Right now we are in the middle of the Ganesh Chaturthi celebrations.
In our community, driveways are elaborately decorated with chalk or paint, leaves and flowers are strung over doorways and gates, and a statue of Ganesh is situated in the clubhouse, with nightly prayers or “poojas” taking place for anyone who is interested.  Thousands of Ganesh statues could be seen for sale along the roadsides in the past few weeks, and the celebrations will culminate in the submersion of those statues in a lake or other body of water.  The lake that is used in Hyderabad is, unfortunately, badly polluted and quite disgusting.  Part of this (but only part) may have something to do with all the statues being thrown into it, so there is a move to make the statues out of clay with natural paints to make the whole occasion more environmentally friendly.
This is the Ganesh Idol that is currently in our clubhouse.
This is the Ganesh Idol that is currently in our clubhouse.

Since I really didn’t know the story, I have found a nice webpage explaining the whole thing and have reproduced it here. 


Ganesh is the god of wisdom and prosperity and is invoked before the beginning of any auspicious work by the Hindus. He is the son of Shiva and Parvati, brother of Kartikeya and the general of the gods.

The story of creation of Ganesh is a very fascinating one.

A long long time ago when Lord Shiva, was away fighting for the gods, the lady of the house, goddess Parvathi was alone at home. On one occasion, she needed someone to guard the house when she was going for a bath. Unable to think of an alternative, she used her powers to create a son, Ganesh. She instructed Ganesh to keep strict vigil on the entrance to the house and not to allow anyone into the house. Ganesh agreed and stayed on the strictest of strict vigils.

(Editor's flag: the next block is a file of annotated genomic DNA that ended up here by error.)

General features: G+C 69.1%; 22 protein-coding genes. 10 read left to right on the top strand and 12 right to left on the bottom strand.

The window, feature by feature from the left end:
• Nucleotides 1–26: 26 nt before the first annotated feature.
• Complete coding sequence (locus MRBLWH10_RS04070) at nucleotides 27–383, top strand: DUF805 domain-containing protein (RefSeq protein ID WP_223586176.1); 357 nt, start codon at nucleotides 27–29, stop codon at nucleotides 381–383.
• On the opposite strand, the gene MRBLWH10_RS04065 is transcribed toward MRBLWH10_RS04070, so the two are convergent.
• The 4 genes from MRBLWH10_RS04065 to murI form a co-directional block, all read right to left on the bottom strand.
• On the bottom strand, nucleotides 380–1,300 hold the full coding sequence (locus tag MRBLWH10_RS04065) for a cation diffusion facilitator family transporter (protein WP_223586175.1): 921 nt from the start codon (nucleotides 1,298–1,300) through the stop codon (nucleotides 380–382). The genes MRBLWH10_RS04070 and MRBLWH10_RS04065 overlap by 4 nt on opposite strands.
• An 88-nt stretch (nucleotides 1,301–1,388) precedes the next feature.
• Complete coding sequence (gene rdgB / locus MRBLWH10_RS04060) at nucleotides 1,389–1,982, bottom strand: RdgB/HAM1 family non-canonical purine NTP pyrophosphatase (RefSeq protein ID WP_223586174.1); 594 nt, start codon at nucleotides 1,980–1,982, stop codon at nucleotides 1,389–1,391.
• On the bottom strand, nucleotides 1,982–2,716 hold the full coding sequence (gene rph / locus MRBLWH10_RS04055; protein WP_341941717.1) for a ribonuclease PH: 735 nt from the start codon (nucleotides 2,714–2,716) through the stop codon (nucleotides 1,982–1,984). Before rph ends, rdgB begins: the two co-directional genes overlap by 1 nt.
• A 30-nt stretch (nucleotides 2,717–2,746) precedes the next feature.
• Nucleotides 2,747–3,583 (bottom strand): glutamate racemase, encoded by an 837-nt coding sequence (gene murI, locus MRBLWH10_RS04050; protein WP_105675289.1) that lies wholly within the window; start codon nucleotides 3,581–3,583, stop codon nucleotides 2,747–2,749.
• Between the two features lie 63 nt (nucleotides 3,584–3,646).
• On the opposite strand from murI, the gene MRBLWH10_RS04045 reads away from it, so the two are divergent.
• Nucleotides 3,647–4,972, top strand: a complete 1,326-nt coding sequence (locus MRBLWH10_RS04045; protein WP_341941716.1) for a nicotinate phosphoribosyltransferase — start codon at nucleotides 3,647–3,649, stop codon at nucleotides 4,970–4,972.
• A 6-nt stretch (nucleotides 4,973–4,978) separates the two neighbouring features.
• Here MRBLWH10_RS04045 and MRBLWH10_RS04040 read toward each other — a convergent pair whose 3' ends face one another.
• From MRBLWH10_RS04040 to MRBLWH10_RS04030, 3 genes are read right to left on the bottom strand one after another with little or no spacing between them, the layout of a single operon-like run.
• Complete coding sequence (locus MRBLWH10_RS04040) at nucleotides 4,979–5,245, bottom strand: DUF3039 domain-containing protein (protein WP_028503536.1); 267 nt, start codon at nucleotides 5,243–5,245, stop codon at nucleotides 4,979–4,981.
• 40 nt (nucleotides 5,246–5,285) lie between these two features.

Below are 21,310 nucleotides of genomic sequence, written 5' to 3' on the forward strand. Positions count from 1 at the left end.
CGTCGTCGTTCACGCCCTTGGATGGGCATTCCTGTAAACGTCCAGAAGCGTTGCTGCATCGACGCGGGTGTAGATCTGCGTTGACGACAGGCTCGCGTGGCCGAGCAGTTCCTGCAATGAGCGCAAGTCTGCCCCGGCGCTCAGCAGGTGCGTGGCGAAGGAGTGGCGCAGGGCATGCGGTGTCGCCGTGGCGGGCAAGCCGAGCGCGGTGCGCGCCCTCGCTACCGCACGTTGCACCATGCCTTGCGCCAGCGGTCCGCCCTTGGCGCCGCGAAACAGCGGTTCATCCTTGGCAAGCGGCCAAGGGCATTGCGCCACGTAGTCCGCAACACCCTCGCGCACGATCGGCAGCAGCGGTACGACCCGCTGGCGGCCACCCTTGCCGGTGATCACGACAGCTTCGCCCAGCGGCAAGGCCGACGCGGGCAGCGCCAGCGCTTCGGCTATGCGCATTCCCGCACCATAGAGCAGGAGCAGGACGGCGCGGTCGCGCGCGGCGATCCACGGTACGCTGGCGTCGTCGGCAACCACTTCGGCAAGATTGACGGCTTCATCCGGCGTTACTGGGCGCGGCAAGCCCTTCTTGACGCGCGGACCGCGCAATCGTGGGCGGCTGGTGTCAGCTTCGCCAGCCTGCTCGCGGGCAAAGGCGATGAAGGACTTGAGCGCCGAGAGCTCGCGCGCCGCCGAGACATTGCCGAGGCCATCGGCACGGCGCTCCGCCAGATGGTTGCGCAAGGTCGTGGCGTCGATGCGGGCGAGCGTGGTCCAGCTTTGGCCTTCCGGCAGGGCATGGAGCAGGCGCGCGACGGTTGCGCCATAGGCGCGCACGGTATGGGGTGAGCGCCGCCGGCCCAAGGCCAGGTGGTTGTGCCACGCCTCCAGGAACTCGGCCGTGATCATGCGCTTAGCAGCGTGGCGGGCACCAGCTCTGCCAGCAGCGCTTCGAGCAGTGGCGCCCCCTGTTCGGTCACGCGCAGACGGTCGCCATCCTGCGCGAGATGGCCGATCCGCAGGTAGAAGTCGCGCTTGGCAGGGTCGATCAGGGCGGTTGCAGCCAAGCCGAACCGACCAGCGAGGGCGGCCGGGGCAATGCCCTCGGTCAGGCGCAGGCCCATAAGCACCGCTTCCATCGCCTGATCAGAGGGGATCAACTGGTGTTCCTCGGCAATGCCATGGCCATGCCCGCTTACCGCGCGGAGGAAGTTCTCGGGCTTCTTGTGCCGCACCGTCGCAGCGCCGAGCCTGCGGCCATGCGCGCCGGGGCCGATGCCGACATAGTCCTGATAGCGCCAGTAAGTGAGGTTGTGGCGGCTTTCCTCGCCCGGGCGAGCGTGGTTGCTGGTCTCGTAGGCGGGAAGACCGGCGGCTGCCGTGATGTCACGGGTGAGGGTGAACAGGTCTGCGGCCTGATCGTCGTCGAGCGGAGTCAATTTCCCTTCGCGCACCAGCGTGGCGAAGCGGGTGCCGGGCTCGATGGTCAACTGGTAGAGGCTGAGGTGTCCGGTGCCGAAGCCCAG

In the meantime Lord Shiva returned happy after a glorious victory for the gods, only to be stopped at the entrance by Ganesh. Ganesh, acting on Parvathi’s orders verbatim, did not allow Shiva to enter the house. Lord Shiva was enraged beyond control and in a fit of rage slashed the head of Ganesh. In the meantime Parvathi came out from her bath and was aghast at the scene. She was very very angry at her lordship for what had happened and explained him the situation.

Lord Shiva wanted to make it up to Parvathi very badly and agreed to put life back into Ganesh by putting the head of the first sleeping living creature that came in sight which was sleeping with its head to the north. He sent his soldiers to go in search of the creature. The first creature which came in sight was an elephant. So Lord Shiva re-created his son with the head of the elephant. Hence the trunk of Lord Ganesh.

Parvathi was still not totally happy with the deal and wanted more. Then Shiva granted Ganesh a boon that before beginning of any undertaking or task people would worship Lord Ganesh. Thus the reason for worship of Ganesh before start of any work.


Ganesh is the generous god of wisdom and Ganesh Chaturthi is celebrated to worship Lord Ganesh. It’s one of the most colorful public festivals all over Bharat. In Mumbai city alone, more than 6000 Ganesh statues are commissioned collectively by factories. Up to 10 metres in height, these statues are carried on decorated floats. Little Ganesh idols are placed in nukkads or street corners and in homes, and poojas are performed daily.

Started by Shivaji, the great Maratha ruler, to promote culture and nationalism, the festival was revived by Lokmanya Bal Gangadhar Tilak to spread the message of freedom struggle and to defy the British who had banned public assemblies. The festival gave the Indians a feeling of unity and revived their patriotic spirit and faith. This public festival formed the background for political leaders who delivered speeches to inspire people against the Western rule. The festival is so popular that in Mumbai the preparations begin months in advance. Images of Ganesh are installed and elaborate arrangements are made for lighting and decoration, and celebrations are on for 7-10 days. The Chaturthi is the last day dedicated to the elephant-headed god, and thousands of processions converge on the beaches of Mumbai to immerse the holy idols in the sea. This immersion is accompanied by drum- beats, devotional songs and dancing.

It is also forbidden to look at the moon on that day as the moon had laughed at Ganesh when he fell from his vehicle, the rat.

Addie made this card at school. She was going to give it to Sudakker, but she chickened out.  I didn't realize that we were Hindu now, but I guess, when in Rome....(or in this case, Hyderabad)

Addie made this card at school.  She was going to give it to Sudakker, but she chickened out.  I didn’t realize that we were Hindu, but I suppose, when in Rome…(or in this case, Hyderabad!)

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